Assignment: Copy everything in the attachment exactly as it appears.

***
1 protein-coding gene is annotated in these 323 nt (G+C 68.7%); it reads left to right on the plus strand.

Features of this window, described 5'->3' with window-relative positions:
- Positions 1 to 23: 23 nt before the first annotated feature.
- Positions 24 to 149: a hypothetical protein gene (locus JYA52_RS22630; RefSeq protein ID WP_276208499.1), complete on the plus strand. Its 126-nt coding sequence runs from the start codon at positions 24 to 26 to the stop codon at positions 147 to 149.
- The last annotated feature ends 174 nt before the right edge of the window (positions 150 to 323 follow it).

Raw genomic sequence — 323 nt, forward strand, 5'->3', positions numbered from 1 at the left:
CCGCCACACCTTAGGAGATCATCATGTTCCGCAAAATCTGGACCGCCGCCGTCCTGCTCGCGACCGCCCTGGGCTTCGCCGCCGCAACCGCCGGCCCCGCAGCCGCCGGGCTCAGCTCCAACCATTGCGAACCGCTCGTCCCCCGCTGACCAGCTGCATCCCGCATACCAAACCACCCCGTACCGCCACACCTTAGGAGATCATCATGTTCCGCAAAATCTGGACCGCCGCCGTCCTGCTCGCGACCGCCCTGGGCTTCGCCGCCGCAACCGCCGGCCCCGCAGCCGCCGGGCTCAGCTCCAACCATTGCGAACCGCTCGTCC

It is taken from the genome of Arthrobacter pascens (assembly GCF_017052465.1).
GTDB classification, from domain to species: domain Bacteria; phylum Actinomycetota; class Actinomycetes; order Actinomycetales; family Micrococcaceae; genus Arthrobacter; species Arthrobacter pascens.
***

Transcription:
1 protein-coding gene is annotated in these 323 nt (G+C 68.7%); it reads left to right on the plus strand.

Features of this window, described 5'->3' with window-relative positions:
- Positions 1 to 23: 23 nt before the first annotated feature.
- Positions 24 to 149: a hypothetical protein gene (locus JYA52_RS22630; RefSeq protein ID WP_276208499.1), complete on the plus strand. Its 126-nt coding sequence runs from the start codon at positions 24 to 26 to the stop codon at positions 147 to 149.
- The last annotated feature ends 174 nt before the right edge of the window (positions 150 to 323 follow it).

Raw genomic sequence — 323 nt, forward strand, 5'->3', positions numbered from 1 at the left:
CCGCCACACCTTAGGAGATCATCATGTTCCGCAAAATCTGGACCGCCGCCGTCCTGCTCGCGACCGCCCTGGGCTTCGCCGCCGCAACCGCCGGCCCCGCAGCCGCCGGGCTCAGCTCCAACCATTGCGAACCGCTCGTCCCCCGCTGACCAGCTGCATCCCGCATACCAAACCACCCCGTACCGCCACACCTTAGGAGATCATCATGTTCCGCAAAATCTGGACCGCCGCCGTCCTGCTCGCGACCGCCCTGGGCTTCGCCGCCGCAACCGCCGGCCCCGCAGCCGCCGGGCTCAGCTCCAACCATTGCGAACCGCTCGTCC

It is taken from the genome of Arthrobacter pascens (assembly GCF_017052465.1).
GTDB classification, from domain to species: domain Bacteria; phylum Actinomycetota; class Actinomycetes; order Actinomycetales; family Micrococcaceae; genus Arthrobacter; species Arthrobacter pascens.